Although improvements have taken place, there is not a single country in the world that has achieved gender parity. To give a few examples: women have on average, only 75% of the rights enjoyed by the average man. In education, inequality results in more than two-thirds of the world’s 800 million illiterate people being women. In working life, too, women often receive less pay than men for the same work and usually have less access to decision-making and leadership positions. Gender inequality leads to poverty and hunger – an estimated 60% of chronically hungry people are women and girls. Gender inequality excludes a person from opportunities to fully develop their potential, solely based on their gender attributes. That is why gender equality is a human right and also a necessity of sustainable development.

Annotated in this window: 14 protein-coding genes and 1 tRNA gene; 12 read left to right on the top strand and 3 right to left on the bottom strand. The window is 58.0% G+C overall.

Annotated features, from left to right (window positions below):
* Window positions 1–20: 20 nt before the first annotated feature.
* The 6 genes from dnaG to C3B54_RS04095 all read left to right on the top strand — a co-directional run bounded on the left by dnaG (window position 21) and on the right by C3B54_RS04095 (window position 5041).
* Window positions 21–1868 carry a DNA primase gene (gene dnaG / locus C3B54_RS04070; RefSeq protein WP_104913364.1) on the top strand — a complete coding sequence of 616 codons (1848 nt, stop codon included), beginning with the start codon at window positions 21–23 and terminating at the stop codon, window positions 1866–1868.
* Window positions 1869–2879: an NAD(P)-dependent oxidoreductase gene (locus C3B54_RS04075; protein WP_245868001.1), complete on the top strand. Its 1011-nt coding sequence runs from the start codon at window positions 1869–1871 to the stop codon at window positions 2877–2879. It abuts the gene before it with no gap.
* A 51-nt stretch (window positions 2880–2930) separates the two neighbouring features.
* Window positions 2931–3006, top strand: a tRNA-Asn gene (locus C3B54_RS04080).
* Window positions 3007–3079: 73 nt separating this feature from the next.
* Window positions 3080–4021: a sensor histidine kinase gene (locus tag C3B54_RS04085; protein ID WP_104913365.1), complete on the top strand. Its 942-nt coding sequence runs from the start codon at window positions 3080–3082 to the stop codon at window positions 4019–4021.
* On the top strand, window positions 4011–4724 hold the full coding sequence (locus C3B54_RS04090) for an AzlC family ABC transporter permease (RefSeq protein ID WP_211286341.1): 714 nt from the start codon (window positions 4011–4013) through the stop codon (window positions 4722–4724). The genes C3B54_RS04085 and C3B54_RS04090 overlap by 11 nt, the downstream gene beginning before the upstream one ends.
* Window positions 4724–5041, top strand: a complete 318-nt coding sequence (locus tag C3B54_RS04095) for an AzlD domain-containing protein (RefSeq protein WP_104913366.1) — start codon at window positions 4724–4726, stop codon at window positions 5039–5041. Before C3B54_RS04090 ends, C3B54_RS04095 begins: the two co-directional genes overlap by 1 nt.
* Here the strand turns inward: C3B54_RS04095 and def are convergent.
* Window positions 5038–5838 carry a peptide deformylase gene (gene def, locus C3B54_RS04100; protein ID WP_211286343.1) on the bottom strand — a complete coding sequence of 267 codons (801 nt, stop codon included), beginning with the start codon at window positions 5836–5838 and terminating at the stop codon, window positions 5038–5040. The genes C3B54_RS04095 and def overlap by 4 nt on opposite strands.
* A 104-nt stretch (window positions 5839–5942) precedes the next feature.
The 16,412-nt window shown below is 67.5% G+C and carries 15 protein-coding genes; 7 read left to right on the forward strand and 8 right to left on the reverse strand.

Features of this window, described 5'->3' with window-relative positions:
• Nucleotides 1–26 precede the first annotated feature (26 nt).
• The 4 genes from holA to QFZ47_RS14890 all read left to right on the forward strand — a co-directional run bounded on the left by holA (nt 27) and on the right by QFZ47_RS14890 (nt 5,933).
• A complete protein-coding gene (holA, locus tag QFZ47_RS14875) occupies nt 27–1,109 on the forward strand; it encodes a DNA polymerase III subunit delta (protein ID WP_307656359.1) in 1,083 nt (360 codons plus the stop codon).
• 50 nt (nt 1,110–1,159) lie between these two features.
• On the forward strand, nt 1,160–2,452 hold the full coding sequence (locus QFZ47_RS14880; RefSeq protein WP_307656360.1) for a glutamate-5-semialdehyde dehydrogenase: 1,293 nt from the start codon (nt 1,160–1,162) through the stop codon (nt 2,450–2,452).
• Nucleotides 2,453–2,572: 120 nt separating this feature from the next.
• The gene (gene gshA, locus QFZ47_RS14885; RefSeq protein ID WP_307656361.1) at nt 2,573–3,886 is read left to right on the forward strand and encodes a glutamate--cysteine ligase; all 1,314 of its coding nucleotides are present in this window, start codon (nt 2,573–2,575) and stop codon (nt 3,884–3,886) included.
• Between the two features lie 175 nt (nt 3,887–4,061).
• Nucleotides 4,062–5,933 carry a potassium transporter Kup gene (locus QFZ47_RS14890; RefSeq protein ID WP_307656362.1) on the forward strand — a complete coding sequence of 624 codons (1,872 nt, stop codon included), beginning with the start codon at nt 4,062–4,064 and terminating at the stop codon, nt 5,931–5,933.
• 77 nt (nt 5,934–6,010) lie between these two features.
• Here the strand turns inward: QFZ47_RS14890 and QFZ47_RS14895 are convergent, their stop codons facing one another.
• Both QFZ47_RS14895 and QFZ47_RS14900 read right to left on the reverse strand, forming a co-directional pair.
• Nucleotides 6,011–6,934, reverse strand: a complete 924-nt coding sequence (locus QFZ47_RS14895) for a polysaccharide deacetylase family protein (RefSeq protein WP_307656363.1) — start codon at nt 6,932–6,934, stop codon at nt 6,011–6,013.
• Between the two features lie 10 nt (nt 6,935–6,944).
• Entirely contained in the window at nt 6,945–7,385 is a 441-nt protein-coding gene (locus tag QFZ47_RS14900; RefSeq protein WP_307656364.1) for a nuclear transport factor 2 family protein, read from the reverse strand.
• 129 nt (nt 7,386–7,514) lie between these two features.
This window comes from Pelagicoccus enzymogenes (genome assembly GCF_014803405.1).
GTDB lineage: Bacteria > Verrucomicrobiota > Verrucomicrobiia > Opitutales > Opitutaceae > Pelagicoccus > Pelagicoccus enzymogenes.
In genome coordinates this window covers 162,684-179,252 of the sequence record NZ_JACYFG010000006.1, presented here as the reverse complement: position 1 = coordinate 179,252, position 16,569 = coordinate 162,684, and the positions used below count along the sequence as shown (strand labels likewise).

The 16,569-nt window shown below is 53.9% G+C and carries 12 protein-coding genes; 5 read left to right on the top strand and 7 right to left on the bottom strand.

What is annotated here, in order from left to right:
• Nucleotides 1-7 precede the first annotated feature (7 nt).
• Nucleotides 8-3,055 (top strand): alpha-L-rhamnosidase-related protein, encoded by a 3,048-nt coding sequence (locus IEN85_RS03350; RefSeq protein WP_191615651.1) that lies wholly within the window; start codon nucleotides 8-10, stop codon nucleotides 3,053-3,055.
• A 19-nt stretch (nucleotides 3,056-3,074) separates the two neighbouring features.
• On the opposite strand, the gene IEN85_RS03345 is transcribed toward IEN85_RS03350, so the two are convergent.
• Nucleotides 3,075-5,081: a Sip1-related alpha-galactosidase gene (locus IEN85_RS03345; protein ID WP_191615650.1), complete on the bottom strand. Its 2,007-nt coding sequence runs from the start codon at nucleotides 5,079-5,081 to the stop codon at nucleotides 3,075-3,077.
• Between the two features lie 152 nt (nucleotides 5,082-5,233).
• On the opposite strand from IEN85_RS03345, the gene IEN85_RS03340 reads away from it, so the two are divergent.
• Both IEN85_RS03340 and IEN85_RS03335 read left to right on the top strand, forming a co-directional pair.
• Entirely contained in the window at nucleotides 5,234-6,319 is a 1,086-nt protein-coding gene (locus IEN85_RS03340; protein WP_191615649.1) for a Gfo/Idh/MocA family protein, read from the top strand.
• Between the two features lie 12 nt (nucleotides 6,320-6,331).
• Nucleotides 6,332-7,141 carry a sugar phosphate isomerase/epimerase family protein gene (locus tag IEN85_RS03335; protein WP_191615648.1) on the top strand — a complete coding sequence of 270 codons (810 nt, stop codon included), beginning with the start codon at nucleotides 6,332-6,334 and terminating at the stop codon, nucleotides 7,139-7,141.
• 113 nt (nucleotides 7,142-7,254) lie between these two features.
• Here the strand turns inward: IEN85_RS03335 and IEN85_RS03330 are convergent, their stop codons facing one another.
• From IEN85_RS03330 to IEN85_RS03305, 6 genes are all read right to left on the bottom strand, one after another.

The goal of SDG 5 is to achieve gender equality and empower all women and girls. This can be achieved through action and enforceable laws. It includes ending all forms of discrimination and violence against women and girls everywhere, such as forced marriage or female genital mutilation. It also necessitates access to sexual and reproductive health and exercising reproductive rights. In addition, SDG 5 aims to achieve recognition and appreciation of women’s and girls’ unpaid care and domestic work, and equal opportunities for participation in leadership positions in political, economic and public life.
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